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Latest Extinction Stories

Researcher Denies Seeking "Adventurous" Woman To Carry Neanderthal Baby
2013-01-23 12:08:02

Lawrence LeBlond for redOrbit.com - Your Universe Online Several media reports popped up around the web over the past day or two saying Harvard Medical School genetics expert George Church was looking for an adventurous woman who could carry and give birth to a Neanderthal baby. But as fast as the stories went up, Church was criticizing them for jumping the gun. He said in an interview with the Associated Press Tuesday that he and Harvard “have no projects, no plans, we have no...

2013-01-16 10:37:00

Ecologists at the University of Toronto and the Swiss Federal Institute of Technology Zurich (ETH Zurich) have found that, given time, invading exotic plants will likely eliminate native plants growing in the wild despite recent reports to the contrary. A study published in Proceedings of the National Academy of Sciences (PNAS) reports that recent statements that invasive plants are not problematic are often based on incomplete information, with insufficient time having passed to observe...

Study Reveals First Ever Images Of Early Tetrapod Backbone And How It Helped In Land Evolution
2013-01-14 08:07:38

[Watch Video: 3D X-Ray Images Of Early Tetrapod Backbone] Lawrence LeBlond for redOrbit.com - Your Universe Online Using high-energy X-rays and a new data extraction protocol, an international consortium of scientists have for the first time rendered a 3D model of a prehistoric tetrapod backbone. The new reconstruction has shed new light on how the early animals moved once they made it onto land. One of the main creatures studied was a fierce-looking ichthyostega that lived from 374...

2013-01-01 10:37:37

Provides scientists and policymakers with insights for selecting and managing conservation areas How can a square meter of meadow contain tens of species of plants? And what factors determine the number of species that live in an ecosystem? Science journal has defined this as one of the 25 most important unresolved questions in science, both for its importance in understanding nature and due to the value of natural ecosystems for mankind. The value of goods and services provided by natural...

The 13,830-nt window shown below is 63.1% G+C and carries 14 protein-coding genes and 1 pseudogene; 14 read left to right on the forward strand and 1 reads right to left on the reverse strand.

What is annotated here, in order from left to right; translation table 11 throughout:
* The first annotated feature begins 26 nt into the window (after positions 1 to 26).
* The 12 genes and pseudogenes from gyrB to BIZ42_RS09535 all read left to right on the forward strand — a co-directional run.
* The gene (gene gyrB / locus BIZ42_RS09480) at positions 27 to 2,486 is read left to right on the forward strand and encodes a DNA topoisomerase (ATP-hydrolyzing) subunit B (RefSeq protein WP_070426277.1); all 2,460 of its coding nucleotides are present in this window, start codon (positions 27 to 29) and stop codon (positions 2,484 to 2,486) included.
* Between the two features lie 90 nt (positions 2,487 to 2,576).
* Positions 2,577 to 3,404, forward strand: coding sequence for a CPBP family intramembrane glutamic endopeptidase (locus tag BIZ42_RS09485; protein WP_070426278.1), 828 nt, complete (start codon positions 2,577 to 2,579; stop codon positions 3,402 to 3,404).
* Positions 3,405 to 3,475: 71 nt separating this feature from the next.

Australia May Have To Pick And Choose Which Species To Save From Extinction
2012-12-26 14:16:17

Brett Smith for redOrbit.com - Your Universe Online In an impassioned plea to raise awareness and funding for species conservation, two Australian scientists argue that society may have to prioritize endangered species and possibly allow some of them to become extinct because of a lack of funding for conservation efforts. University of Melbourne professor Michael McCarthy and Hugh Possingham of University of Queensland and Australia´s Council Centre of Excellence for Environmental...

Climate Changes After Mass Extinction Modeled By Researchers
2012-12-22 07:09:20

redOrbit Staff & Wire Reports - Your Universe Online While it has long been assumed plant and animal life took a long time to recover following the largest mass extinction to date, researchers from the University of Zurich have discovered new evidence to suggest they may have bounced back sooner than previously believed. The mass extinction in question took place at the end of the Permian geological period some 252 million years ago, and scientists had long believed it took roughly...

Leggiest Animal On Earth Gets Rediscovered
2012-11-14 20:41:51

Lee Rannals for redOrbit.com — Your Universe Online [ Watch the Video: Leggiest Animal On Earth ] Scientists in California re-discovered the leggiest animal on Earth several years ago living outside Silicon Valley. Paul Marek and colleagues provided details of the millipede lllacme plenipes' complex anatomy and its rarity in the journal ZooKeys. The female lllacme plenipes have up to 750 legs, compared to the males who only have a maximum of 562 legs. The scientists said...

Woolly Mammoth Discovered Near Paris, France
2012-11-07 15:02:24

Lee Rannals for redOrbit.com — Your Universe Online Sully didn't exactly have a French accent in the Ice Age movies, but the creators may want to rethink that with the latest archaeology find. Archaeologists have unearthed the remains of a woolly mammoth northeast of Paris, according to the French National Institute for Preventative Archaeological Research (INRAP). The remains found at Changis-sur-Marne included a femur, a complete pelvis, jawbones and four connected...